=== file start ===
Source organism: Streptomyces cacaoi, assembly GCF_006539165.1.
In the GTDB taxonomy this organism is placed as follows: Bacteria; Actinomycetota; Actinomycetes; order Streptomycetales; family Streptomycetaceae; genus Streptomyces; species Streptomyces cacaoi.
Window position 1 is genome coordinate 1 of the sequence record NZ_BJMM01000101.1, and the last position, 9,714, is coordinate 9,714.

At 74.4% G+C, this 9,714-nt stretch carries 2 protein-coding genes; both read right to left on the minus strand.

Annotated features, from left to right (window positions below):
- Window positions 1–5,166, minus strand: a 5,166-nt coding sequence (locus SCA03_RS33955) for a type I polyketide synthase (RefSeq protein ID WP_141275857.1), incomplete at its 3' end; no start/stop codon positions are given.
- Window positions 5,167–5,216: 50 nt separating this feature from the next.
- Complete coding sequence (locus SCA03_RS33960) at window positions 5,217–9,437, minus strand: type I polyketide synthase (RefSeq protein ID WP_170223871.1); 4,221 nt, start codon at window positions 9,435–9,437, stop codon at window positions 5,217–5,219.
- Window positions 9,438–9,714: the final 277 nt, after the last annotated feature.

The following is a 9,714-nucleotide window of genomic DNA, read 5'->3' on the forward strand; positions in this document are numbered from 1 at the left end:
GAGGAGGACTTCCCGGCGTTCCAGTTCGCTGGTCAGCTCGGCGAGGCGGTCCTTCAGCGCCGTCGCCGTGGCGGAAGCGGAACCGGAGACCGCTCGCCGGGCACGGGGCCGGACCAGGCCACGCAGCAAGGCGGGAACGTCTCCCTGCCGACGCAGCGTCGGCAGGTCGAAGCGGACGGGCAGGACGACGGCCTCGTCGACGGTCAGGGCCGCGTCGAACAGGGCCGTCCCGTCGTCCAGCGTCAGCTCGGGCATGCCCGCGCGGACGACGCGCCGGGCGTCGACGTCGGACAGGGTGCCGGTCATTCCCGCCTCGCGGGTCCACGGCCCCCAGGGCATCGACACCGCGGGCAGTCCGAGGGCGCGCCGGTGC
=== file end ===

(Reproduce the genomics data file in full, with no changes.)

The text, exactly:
Source organism: Streptomyces cacaoi, assembly GCF_006539165.1.
In the GTDB taxonomy this organism is placed as follows: Bacteria; Actinomycetota; Actinomycetes; order Streptomycetales; family Streptomycetaceae; genus Streptomyces; species Streptomyces cacaoi.
Window position 1 is genome coordinate 1 of the sequence record NZ_BJMM01000101.1, and the last position, 9,714, is coordinate 9,714.

At 74.4% G+C, this 9,714-nt stretch carries 2 protein-coding genes; both read right to left on the minus strand.

Annotated features, from left to right (window positions below):
- Window positions 1–5,166, minus strand: a 5,166-nt coding sequence (locus SCA03_RS33955) for a type I polyketide synthase (RefSeq protein ID WP_141275857.1), incomplete at its 3' end; no start/stop codon positions are given.
- Window positions 5,167–5,216: 50 nt separating this feature from the next.
- Complete coding sequence (locus SCA03_RS33960) at window positions 5,217–9,437, minus strand: type I polyketide synthase (RefSeq protein ID WP_170223871.1); 4,221 nt, start codon at window positions 9,435–9,437, stop codon at window positions 5,217–5,219.
- Window positions 9,438–9,714: the final 277 nt, after the last annotated feature.

The following is a 9,714-nucleotide window of genomic DNA, read 5'->3' on the forward strand; positions in this document are numbered from 1 at the left end:
GAGGAGGACTTCCCGGCGTTCCAGTTCGCTGGTCAGCTCGGCGAGGCGGTCCTTCAGCGCCGTCGCCGTGGCGGAAGCGGAACCGGAGACCGCTCGCCGGGCACGGGGCCGGACCAGGCCACGCAGCAAGGCGGGAACGTCTCCCTGCCGACGCAGCGTCGGCAGGTCGAAGCGGACGGGCAGGACGACGGCCTCGTCGACGGTCAGGGCCGCGTCGAACAGGGCCGTCCCGTCGTCCAGCGTCAGCTCGGGCATGCCCGCGCGGACGACGCGCCGGGCGTCGACGTCGGACAGGGTGCCGGTCATTCCCGCCTCGCGGGTCCACGGCCCCCAGGGCATCGACACCGCGGGCAGTCCGAGGGCGCGCCGGTGC